Autumn is the perfect season for discovering Asia! Here’s 5 destinations to add in your bucket list if you love rituals linked to nature and popular traditions.
Kyoto – Jidai Matsuri
An Autumn festival that dates back 100 years and takes place every October 22nd, the anniversary of Kyoto’s foundation. The 2000 parade’s participants wear costumes from different periods of Japanese history. The festival dates back to 1896, the date of its firstvedition, and takes place at the Heian Shrine. The procession shows historical eras and different themes, followed by a musical band with drums and flutes.
The last group in the parade carries two mikoshi (portable shrines) containing Emperor Kammu and Emperor Komei’s spirits. They were the first and last emperors to reside in Kyoto. The Heian Shrine is dedicated to them.
India – “Diwali”, festival of lights in autumn
It is one of the most important Indian festivals on the new moon of the month of Karttika, between October and November. It’s in honor of Lakshmi, goddess of fortune and wife of Vishnu. It symbolizes the victory of Good over Evil, of Light over Darkness. The festival’s name comes from the Sanskrit Dipavali, “string of lights” or “necklace of lights” where dipa means “light, lantern”.
The festival lasts five days throughout India. In this period houses, courtyards and roofs are lit up with candles and lamps called “diya”. During the Festival of Lights, people exchage gifts and food.
In many regions of India on Dipavali’s morning people wake up before dawn and take a ritual bath. People believe that Ganges’ waters are present in all the waters on that day. The day after Divali, Annakuta, in Varanasi piles of sweets and grains are set up in the sacred heart of the city, in Shiva Vishvanatha and Annapurna’s temples.
Corea – Chuseok
It is the “harvest festival” as it coincides with the first autumn rice harvests. In this period in Korea, people prepare Kimchi (cabbage cooked in a spicy sauce). Chuseok is an occasion where families stay together and is dedicated to ancestors’ rites.
Since the morning, families make offerings to the ancestors’ spirits and clean their graves. Then they eat traditional foods, such as songpyeon (a rice cake), wine and liquors extracted from rice (sindoju and dongdongju). They also exchange gifts wrapped with cloth according to the custom of Bojagi which means ‘object that contains blessings’.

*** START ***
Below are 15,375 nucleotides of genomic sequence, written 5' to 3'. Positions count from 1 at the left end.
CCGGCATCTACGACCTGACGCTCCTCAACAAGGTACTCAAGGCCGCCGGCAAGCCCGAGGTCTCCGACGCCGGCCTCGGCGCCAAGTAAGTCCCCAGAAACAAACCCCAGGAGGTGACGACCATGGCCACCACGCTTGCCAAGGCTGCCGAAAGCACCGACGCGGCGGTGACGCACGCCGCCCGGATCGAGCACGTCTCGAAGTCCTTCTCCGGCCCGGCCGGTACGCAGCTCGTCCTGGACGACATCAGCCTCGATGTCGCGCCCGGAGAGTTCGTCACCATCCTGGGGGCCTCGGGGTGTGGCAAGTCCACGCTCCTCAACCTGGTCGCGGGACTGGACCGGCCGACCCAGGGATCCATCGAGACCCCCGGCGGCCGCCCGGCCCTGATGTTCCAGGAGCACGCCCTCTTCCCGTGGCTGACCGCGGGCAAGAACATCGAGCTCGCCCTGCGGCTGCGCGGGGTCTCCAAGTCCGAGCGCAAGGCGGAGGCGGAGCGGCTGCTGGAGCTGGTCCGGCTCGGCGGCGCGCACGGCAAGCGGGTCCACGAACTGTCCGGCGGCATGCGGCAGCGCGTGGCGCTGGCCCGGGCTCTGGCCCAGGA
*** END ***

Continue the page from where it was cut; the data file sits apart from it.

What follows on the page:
Cina – Moon Festival or Mid-Autumn Festival
The Moon Festival or Mid-Autumn Festival is the second most important traditional holiday in China after the Chinese New Year. It dates back approximately 3000 years and derives from sacrificial ceremonies dedicated to the moon.
The moon cakes, the yuebing made with water and flour and filled with a pastry that can be of various flavors, are typical of this occasion. Some prepare them at home, eat them with the family and give them to friends, relatives and colleagues as a good wish.
One of the still deeply felt traditions is admiring the Moon with family members. In the past, there were altars with offerings: moon cakes, incense, candles and round-shaped fruits, such as watermelon, grapefruit, pomegranate, persimmons and grapes.
Decorating and hanging paper round lanterns, in the shape of animals or flowers is another tradition much loved by Chinese children who decorate them. The most famous ones are the “kongming lanterns”, those that fly away into the sky.
Thailandia – Yi Ping and Loy Krathong
There are two lantern festivals in Thailand: the Yi Ping festival with paper lanterns floating in the night sky and the Loy Krathong festival with baskets of lotus-shaped leaves lit by candles floating in rivers throughout Thailand. Both take place during the full moon days in November. While Loy Krathong Festival celebrations spread throughout Thailand, people celebrate Yi Peng Festival only in the North of the country.
The Yi Peng lantern festival coincides with the end of the monsoon season and is an opportunity to free yourself from negative energies and pray for luck for the coming year, releasing light paper lanterns into the sky. If the lantern flies up and disappears before the candle inside goes out, it means that the year will be very lucky. The most important celebrations for the Yi Peng Lantern Festival take place in Chiang Mai. If you want to celebrate together with the local people, you must go to the Ping River, the Three Kings Monument or the Thapae Gate.
The Loy Krathong Festival originates in the ancient kingdom of Sukhothai and dates back approximately 800 years. It is celebrated nationwide by gathering around lakes, rivers and canals to place krathong lanterns, lotus flower-shaped baskets made from banana leaves and decorated with flowers and candles. In the krathong’s center are placed 3 incense sticks and a lit candle. It is a purification ceremony in honor of the water godness Pra Mae Khongkha. In Sukhothai Loy Krathong lasts for five days and most of the events such as a beauty pageant, parades, folk music performances and a traditional music and light show take place in Sukhothai Historical Park.
Ready to immerse yourself in a kaleidoscope of colors and traditions?!